Debate over how a divided Congress should respond to the Zika virus moved from Washington to the campaign trail in the first half of the summer recess, ranging from the presidential campaign to House contests.
While it’s not clear yet that fear of the mosquito-borne virus will prove to be a major issue that moves votes, Zika certainly has emerged as a flash point in Florida, the ground zero for infections in the continental U.S.
Democratic Senate candidates in Iowa and Pennsylvania also are using Zika to attack Republicans over the slow pace of congressional action on money for vaccine development, mosquito spraying and more.
A $1.1 billion package providing funds for domestic and international Zika aid stalled in the Senate just before Congress left town in mid-July and as warnings continued from public health officials about the spread of the virus. During the first half of the seven-week recess, the first locally contracted cases of Zika within the continental U.S. were diagnosed in Miami, leading to a travel warning for pregnant women. In addition, Texas reported its first death of a newborn with Zika-related microcephaly.
Zika headlined, too, at the Republican National Convention, as Republicans made the case that Democrats were holding up funding. “As we sit here tonight a terrifying mosquito-borne illness threatens expectant mothers and their babies along our Southern coast,” Senate Majority Leader Mitch McConnell, R-Ky., said onstage in Cleveland, while urging delegates to keep the Senate within the GOP’s control.
Hillary Clinton’s presidential campaign is blaming Republicans. The Democratic nominee recently traveled to Miami to urge congressional leadership to bring the House and Senate back into session before their scheduled Sept. 6 return to pass an emergency spending bill.
“I am very disappointed that the Congress went on recess before actually agreeing on what they would do to put the resources into this fight,” Clinton said. “And I really am hoping that they will pay attention.”
“I disagree with those who say that Zika is an insignificant issue,” Clinton continued, taking a jab at Republican nominee Donald Trump, who has not said much about the virus.
In the Florida Senate race, Sen. Marco Rubio’s reelection campaign has focused heavily on the issue. He is one of the few Republicans in the country to call for funding the president’s original $1.9 billion emergency funding request, which did not include any offsetting budget cuts.
Rubio voted for all three Zika proposals offered in May. They included an amendment he co-sponsored with Sen. Bill Nelson, D-Fla., to provide $1.9 billion in non-offset emergency funding; a bipartisan agreement from Sens. Roy Blunt, R-Mo. and Patty Murray, D-Wash., to provide $1.1 billion in non-offset emergency funding; and a proposal from Sen. John Cornyn, R-Texas, that would have approved $1.1 billion in offset funds.
Rubio also voted during the summer in favor of the $1.1 billion, partially offset Zika conference report written by Republicans, which drew ire from Florida Democratic Senate hopeful Rep. Patrick Murphy.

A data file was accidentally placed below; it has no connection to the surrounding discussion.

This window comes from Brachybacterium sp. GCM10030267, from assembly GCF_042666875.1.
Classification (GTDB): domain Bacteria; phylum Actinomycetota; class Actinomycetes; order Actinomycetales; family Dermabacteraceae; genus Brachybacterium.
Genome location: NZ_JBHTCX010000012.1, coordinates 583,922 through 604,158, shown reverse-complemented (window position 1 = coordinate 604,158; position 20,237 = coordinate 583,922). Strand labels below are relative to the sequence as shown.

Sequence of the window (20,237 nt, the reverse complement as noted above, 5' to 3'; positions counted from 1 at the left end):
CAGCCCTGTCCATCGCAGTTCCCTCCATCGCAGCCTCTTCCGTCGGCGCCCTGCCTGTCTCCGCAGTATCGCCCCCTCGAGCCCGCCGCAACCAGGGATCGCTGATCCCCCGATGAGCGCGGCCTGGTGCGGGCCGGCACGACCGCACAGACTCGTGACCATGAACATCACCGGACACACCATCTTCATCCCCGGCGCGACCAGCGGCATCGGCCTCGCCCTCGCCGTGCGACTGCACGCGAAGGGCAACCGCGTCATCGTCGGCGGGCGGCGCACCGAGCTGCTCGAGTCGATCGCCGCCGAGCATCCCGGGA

Then, in early August, Rubio said pregnant women diagnosed with Zika should not be allowed abortions, bringing one of the most contentious social policy debates into the Zika campaign.
“I understand a lot of people disagree with my view — but I believe that all human life is worthy of protection of our laws. And when you present it in the context of Zika or any prenatal condition, it’s a difficult question and a hard one,” Rubio said to Politico. “But if I’m going to err, I’m going to err on the side of life.”
Murphy rebuked Rubio for those comments.
“Zika is most dangerous for women who are pregnant or thinking of becoming pregnant, yet Marco Rubio still opposes a woman’s right to make her own health decisions,” Murphy said in a statement. “Florida women need a fighter who will stand up for their right to choose and who is committed to getting our state the critical funding needed to fight this virus. It’s clear that Marco Rubio will always put his ideology above women’s health care — and our families deserve better.”
Florida’s 27th Congressional District, which covers most of Miami and sections of Coral Gables, is the swing state’s first House campaign to see a Zika-specific ad campaign, from Democratic hopeful Scott Fuhrman.
His campaign released a 15–second ad in early August criticizing Republican Rep. Ileana Ros-Lehtinen for going on recess with no Zika legislation in place.
In other Southern states that could be affected by Zika, including Alabama, Texas and Mississippi, it’s not been much of an issue due to the region’s solidly Republican voting record as well as the makeup of its House districts.
“My sense is it’s not going to be much of a factor in terms of the election and that’s because none of the elections are competitive,” said Richard Fording, chair of the University of Alabama’s political science department. The combination of Alabama’s status as a red state and the congressional district map ensures that Sen. Richard C. Shelby and the state’s seven House members are all but guaranteed re-election in November.